Edward Said, the late Palestinian/American scholar and activist, once described a first-hand experience that showed the gulf between Haaretz, the brave Israeli newspaper, and the mainstream American press. Said related how a Haaretz writer conducted an interview with him, during which “I expressed myself candidly,” and the paper then published his views at length, “just as I voiced them, without the slightest editorializing.” He noted that the same interview could never have appeared “in any American newspaper, let alone any Jewish-American journal.”
Anyone who approaches Israel/Palestine and starts reading Haaretz (“The Land”) will be struck immediately by the truth of Said’s experience. His insight is further substantiated when you learn that the Haaretz interviewer who treated him fairly was Ari Shavit, the celebrated liberal Zionist who is hardly a left-winger. (Said’s view is included in The New Intifada: Resisting Israel’s Apartheid , a still valuable collection edited by Roane Carey.) Haaretz’s English edition, which just celebrated its 20th anniversary, is an indispensable look at truths about Israel/Palestine that the New York Times and Washington Post often cover up.
Haaretz has regular coverage by Amira Hass, the courageous daughter of Holocaust survivors who has spent several decades reporting from Gaza and the occupied West Bank of Palestine; she wrote Drinking the Sea at Gaza after spending years in the beleaguered territory, probably the only Jewish Israeli who actually lived there. The paper also carries biting articles and opinions by Gideon Levy, who was once in the mainstream of Israeli politics but then woke up after he started reporting on the occupation:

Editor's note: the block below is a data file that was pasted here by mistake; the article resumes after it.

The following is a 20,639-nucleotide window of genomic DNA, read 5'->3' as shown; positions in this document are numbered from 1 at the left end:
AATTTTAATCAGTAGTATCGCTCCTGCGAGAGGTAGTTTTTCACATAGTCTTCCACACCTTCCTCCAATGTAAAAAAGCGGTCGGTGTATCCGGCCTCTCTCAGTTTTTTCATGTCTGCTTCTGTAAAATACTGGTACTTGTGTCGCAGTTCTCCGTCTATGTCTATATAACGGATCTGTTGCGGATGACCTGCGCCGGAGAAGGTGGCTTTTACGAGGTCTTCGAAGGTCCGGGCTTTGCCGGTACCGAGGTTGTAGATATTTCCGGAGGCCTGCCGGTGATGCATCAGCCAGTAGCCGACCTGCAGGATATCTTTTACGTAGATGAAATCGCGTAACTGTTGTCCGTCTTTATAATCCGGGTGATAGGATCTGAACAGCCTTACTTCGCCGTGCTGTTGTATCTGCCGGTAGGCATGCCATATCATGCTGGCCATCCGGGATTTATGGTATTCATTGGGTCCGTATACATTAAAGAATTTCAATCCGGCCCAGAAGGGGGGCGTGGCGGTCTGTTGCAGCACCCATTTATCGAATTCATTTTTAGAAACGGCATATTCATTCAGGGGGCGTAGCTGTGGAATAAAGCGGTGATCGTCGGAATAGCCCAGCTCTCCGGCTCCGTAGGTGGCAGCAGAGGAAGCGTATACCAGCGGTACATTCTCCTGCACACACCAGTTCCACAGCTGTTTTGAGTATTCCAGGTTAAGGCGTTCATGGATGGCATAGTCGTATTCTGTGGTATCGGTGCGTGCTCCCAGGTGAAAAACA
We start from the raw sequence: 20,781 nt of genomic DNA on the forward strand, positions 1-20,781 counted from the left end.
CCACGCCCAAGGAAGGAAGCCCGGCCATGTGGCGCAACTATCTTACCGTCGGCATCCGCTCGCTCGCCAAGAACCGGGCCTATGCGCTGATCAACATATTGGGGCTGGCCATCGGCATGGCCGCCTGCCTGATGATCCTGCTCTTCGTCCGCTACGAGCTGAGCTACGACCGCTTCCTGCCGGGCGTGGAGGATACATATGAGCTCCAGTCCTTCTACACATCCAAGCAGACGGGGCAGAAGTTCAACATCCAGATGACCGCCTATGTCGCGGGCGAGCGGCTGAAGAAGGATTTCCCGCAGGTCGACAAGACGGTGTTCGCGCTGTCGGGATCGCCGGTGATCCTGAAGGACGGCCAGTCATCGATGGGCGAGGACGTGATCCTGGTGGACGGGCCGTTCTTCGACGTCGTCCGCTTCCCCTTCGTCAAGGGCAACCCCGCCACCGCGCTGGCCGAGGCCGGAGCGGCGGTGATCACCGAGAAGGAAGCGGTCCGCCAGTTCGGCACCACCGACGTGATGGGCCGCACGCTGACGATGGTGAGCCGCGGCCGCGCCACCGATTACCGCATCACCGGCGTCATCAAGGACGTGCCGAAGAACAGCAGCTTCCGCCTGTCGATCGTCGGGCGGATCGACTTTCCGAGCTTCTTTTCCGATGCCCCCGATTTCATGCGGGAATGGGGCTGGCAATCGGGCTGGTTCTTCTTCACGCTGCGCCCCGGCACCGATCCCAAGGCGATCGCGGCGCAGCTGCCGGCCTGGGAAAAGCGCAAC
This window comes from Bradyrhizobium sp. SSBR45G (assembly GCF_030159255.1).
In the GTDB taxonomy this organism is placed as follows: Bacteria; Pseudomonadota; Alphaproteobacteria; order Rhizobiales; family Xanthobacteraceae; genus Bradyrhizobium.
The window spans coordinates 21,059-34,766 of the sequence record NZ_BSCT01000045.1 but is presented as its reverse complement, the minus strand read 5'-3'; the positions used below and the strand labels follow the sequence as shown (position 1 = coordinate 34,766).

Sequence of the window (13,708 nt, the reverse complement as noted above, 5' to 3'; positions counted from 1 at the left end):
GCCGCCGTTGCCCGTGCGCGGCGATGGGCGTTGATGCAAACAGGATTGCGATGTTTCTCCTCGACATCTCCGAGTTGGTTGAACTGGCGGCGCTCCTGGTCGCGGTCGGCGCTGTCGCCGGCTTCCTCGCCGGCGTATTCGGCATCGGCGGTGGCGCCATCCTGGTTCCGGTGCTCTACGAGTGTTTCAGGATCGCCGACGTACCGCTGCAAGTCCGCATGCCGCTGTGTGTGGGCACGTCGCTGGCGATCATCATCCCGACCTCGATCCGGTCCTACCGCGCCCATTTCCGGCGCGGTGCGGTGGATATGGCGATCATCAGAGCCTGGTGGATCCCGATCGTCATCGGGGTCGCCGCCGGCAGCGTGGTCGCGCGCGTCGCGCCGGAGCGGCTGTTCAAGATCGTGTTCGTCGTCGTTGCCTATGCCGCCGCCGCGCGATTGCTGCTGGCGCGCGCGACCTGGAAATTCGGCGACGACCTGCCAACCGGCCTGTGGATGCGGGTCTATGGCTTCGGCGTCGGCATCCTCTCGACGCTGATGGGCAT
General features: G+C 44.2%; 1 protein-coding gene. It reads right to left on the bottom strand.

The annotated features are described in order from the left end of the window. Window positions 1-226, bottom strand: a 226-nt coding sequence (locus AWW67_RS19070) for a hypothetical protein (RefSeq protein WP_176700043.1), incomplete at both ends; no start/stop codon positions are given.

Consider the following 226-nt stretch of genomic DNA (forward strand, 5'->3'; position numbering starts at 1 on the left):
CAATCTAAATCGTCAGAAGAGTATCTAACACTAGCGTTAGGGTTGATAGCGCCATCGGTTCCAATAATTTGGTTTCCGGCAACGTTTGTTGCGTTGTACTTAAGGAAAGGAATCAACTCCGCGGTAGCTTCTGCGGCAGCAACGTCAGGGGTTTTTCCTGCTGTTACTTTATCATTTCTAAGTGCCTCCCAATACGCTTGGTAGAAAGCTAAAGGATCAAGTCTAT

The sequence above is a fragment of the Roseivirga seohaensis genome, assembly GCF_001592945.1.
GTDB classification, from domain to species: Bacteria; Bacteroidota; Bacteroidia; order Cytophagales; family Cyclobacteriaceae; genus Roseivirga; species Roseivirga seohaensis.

I would see settlers cutting down olive trees and soldiers mistreating Palestinian women at the checkpoints, and I would think, ‘These are exceptions, not part of government policy.’ It took me a long time to see that these were not exceptions — they were the substance of government policy. I had failed to make that connection.
Larry Derfner, who broke with liberal Zionist orthodoxy in his 50s, is also a Haaretz contributor. Derfner has been active lately in reporting and condemning the infatuation for Donald Trump expressed by Benjamin Netanyahu, and many other Israelis.
Not all who write for Haaretz are as outspoken as these three. But the rest of the newspaper is still characterized by exactly what Edward Said had appreciated — a willingness to squarely face Israel/Palestine as it is today, instead of censoring out the dark truths of the rise of the Israeli far right and the ugly ongoing reality of occupation.
Haaretz has certainly suffered for its independence. In a recent letter to subscribers, the publisher, Amos Schocken, pointed out,
One of the charges most often leveled against the voices of opposition in Israel is that they ‘air the country’s dirty laundry’ in public — and in English. They are told that to do so is treasonous and feeds the monster of anti-Semitism.
Haaretz is struggling in a fiercely competitive media landscape. Sheldon Adelson, the billionaire far right American gambling magnate, started a free throwaway paper in 2007 called Israel Hayom (“Israel Today”), mostly as a mouthpiece for Benjamin Netanyahu; the paper has lost several hundred million but is the largest single publication in the country, with 40 percent of the market.
This past May, the New York Times did pay Haaretz a high compliment, if indirectly and unwittingly. The Times’s Op-Ed page commissioned a hatchet job by an Israeli journalist, Shmuel Rosner, which argued that “Israel’s premier left-wing paper seems to have lost its grip on reality.” Rosner’s silly article boiled down to: (Jewish) Israelis are moving to the far right en masse; rightists hate Haaretz; therefore Haaretz is wrong and irrelevant. Instead of wasting space on Rosner, Times editors (and reporters) might ask themselves why their own publication is so cowardly that it hardly ever prints the kind of articles that you will find in Haaretz several times a day.
Haaretz is struggling along financially, and a few years back it unfortunately but understandably had to install a paywall. Americans should be able to rely on our own national newspapers to learn about Israel/Palestine. But we can’t.